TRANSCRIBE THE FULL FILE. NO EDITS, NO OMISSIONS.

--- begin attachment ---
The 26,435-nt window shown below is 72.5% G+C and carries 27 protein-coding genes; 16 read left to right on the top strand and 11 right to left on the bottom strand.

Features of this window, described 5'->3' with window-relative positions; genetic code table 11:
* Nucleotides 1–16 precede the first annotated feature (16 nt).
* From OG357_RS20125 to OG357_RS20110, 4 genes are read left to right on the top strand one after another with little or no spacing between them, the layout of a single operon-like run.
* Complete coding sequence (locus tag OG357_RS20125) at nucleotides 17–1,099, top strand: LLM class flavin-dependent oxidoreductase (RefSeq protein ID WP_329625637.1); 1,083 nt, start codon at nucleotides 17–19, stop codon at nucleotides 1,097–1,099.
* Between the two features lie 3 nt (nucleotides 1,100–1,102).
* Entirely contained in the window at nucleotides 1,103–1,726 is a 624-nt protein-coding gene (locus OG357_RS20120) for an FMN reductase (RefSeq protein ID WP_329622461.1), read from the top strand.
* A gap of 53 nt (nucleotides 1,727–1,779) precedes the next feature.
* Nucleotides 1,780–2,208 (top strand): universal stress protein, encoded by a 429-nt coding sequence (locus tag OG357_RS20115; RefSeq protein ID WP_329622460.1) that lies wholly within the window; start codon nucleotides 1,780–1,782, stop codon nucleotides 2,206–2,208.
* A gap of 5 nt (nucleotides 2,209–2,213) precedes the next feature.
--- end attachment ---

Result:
The 26,435-nt window shown below is 72.5% G+C and carries 27 protein-coding genes; 16 read left to right on the top strand and 11 right to left on the bottom strand.

Features of this window, described 5'->3' with window-relative positions; genetic code table 11:
* Nucleotides 1–16 precede the first annotated feature (16 nt).
* From OG357_RS20125 to OG357_RS20110, 4 genes are read left to right on the top strand one after another with little or no spacing between them, the layout of a single operon-like run.
* Complete coding sequence (locus tag OG357_RS20125) at nucleotides 17–1,099, top strand: LLM class flavin-dependent oxidoreductase (RefSeq protein ID WP_329625637.1); 1,083 nt, start codon at nucleotides 17–19, stop codon at nucleotides 1,097–1,099.
* Between the two features lie 3 nt (nucleotides 1,100–1,102).
* Entirely contained in the window at nucleotides 1,103–1,726 is a 624-nt protein-coding gene (locus OG357_RS20120) for an FMN reductase (RefSeq protein ID WP_329622461.1), read from the top strand.
* A gap of 53 nt (nucleotides 1,727–1,779) precedes the next feature.
* Nucleotides 1,780–2,208 (top strand): universal stress protein, encoded by a 429-nt coding sequence (locus tag OG357_RS20115; RefSeq protein ID WP_329622460.1) that lies wholly within the window; start codon nucleotides 1,780–1,782, stop codon nucleotides 2,206–2,208.
* A gap of 5 nt (nucleotides 2,209–2,213) precedes the next feature.